Baked beans and beef-burgers; sausages and cereals; pizzas and pita breads are among the most innocuous sounding items we might throw into a supermarket trolley: lunchbox staples and dinner-time essentials that many parents rely upon to keep their offspring happy and their wallets not entirely depleted.
But these foods have a hidden catch, an ingredient whose danger – despite being well-documented by health experts – is still not recognised by the average consumer. Although small amounts of this mineral are essential to life, we take so much that it has become an insidious killer, responsible for more deaths than wars, traffic accidents or illegal drugs. And yet it is kept in kitchens across the country – next to the pepper.
Salt, the secret killer of processed food, is everywhere. We eat two-thirds more of it than we should. Every time we tuck into a sandwich, or a packet of crisps – sometimes even cheese – there is a good chance we are raising our blood pressure.
Worryingly for parents, a new survey out today shows that the processed foods popular with children are loaded with the stuff. It shows that young children eating half a tin of baked beans and two sausages would exceed their recommended salt intake for a whole day in just a single sitting.
According to campaigners, the high level of salt in the British diet kills 35,000 people a year. About 70,000 strokes and heart attacks annually are caused by excess sodium consumption; half end in death. That means the death toll from salt is 10 times more than the 3,172 road deaths in 2006, and the 1,608 deaths from illegal drugs in 2005.
The saltiness of popular grocery items has been uncovered by Consensus Action on Salt and Health (Cash) which previously exposed the hidden quantities in fast food. Researchers checked 73 goods made by the likes of Tesco, Heinz and Dairylea and found dozens of salty products, with up to 4.3 grams per 100g, despite the Food Standards Agency's warning that 1.5g salt per 100g is "high" for adults.
So why is our diet so salty, and what is being done about it?
Many people sprinkle salt into food in the pan or the plate at home. But three-quarters of the salt we consume comes from processed food, where it is used to mask cheap ingredients and enhance weak flavours. The chief victims of this technique are those most likely to tuck into cheap and cheerful meals on a regular basis – children.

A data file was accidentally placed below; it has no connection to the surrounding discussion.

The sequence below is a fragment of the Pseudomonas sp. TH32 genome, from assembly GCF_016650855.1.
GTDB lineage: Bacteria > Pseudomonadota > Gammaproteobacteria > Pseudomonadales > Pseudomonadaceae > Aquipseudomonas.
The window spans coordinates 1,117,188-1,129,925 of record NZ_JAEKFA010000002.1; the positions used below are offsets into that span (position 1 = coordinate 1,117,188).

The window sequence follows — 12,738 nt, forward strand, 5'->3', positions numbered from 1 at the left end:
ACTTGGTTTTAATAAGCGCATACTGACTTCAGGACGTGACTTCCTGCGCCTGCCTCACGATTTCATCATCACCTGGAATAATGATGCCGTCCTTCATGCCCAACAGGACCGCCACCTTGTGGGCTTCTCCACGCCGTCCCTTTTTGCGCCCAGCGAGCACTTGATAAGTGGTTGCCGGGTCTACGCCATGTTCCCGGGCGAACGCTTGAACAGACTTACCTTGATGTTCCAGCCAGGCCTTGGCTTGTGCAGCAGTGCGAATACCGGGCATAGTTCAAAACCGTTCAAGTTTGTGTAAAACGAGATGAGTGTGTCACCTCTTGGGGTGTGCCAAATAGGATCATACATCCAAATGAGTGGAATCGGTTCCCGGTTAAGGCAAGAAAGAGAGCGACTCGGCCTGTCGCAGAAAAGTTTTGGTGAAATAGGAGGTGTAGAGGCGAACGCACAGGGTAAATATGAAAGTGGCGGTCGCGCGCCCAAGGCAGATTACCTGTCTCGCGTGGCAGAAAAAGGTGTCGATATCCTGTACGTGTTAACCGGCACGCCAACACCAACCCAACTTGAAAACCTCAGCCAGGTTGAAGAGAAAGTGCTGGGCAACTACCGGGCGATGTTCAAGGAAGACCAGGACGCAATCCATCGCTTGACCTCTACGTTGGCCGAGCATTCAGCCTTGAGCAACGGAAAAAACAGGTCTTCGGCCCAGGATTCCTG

With encouragement from the FSA, manufacturers have been reducing the amount of salt in food for the past 10 years. According to the industry, in that time salt in breakfast cereals has been cut by 38 per cent, in cakes by between 16 and 50 per cent and in bread and crisps by 25 per cent. But we are still eating dangerously high amounts. The average adult consumption is about two teaspoons, or 10g a day – two-thirds more than the FSA's recommended maximum of 6g.
Cash found that a child sitting down to half a tin of Morrison's baked beans and two Tesco sausages would eat 4.8g of salt in one meal. A six-year-old scoffing some Bachelors chicken noodles would consume 135 per cent of his 3g daily maximum. Kellogg's Rice Crispies and Dairylea ham and cheese crackers had 1.6g and 1.8g of salt per 100g, enough to earn them a red light under the FSA's traffic light warning system for unhealthy food.
But parents would not know at a glance because most of the big food manufacturers including Dairylea – whose "Lunchables" range is aimed at children – do not put the voluntary labels on their packs. Instead, they use the Guideline Daily Amount percentage system, despite evidence that shoppers find colour-coded traffic lights easier to understand.
According to the British Heart Foundation, this makes it harder for parents to work out which products are high in salt. And many manufacturers list sodium rather than salt. Sodium amounts have to be multiplied by 2.5 to get the figure for salt.
As a result, many parents are confused about which foods are the saltiest, according to a poll by the website Netmum.
Professor Graham MacGregor, Cash's chairman and professor of cardiovascular medicine at St George's Hospital in London, urged manufacturers to step up their efforts to take salt out of food. "Anything that lowers blood pressure in childhood is likely to translate into lower levels of blood pressure in adult life, with reduced risk of developing heart disease and stroke," he said.
"And it's not just heart attacks and strokes that are caused by a high-salt diet. Too much salt is also linked with stomach cancer and osteoporosis and can aggravate the symptoms of asthma.
"If they really cannot reduce the salt content in food eaten by children to reasonable levels, perhaps they should consider ceasing production."
The British food and drink industry is keen to show that it is acting responsibly. An analysis of 100,000 products for the Food and Drink Federation by market research firm TNS Worldpanel showed that, in the past 12 months, 2,000 tons of salt had been removed from crisps, breakfast cereals, bread, home cooking products, and canned goods. Peter East, a director of TNS Worldpanel, said the average consumer purchased 0.3 per cent less salt in 2007.
But the Salt Association, which represents the salt industry, fiercely disputed any suggestion that high salt consumption causes heart problems. Describing Cash's claims as "shoddy", the association said: "Any correlations between food intake and health are simply statistical associations and not evidence of causation."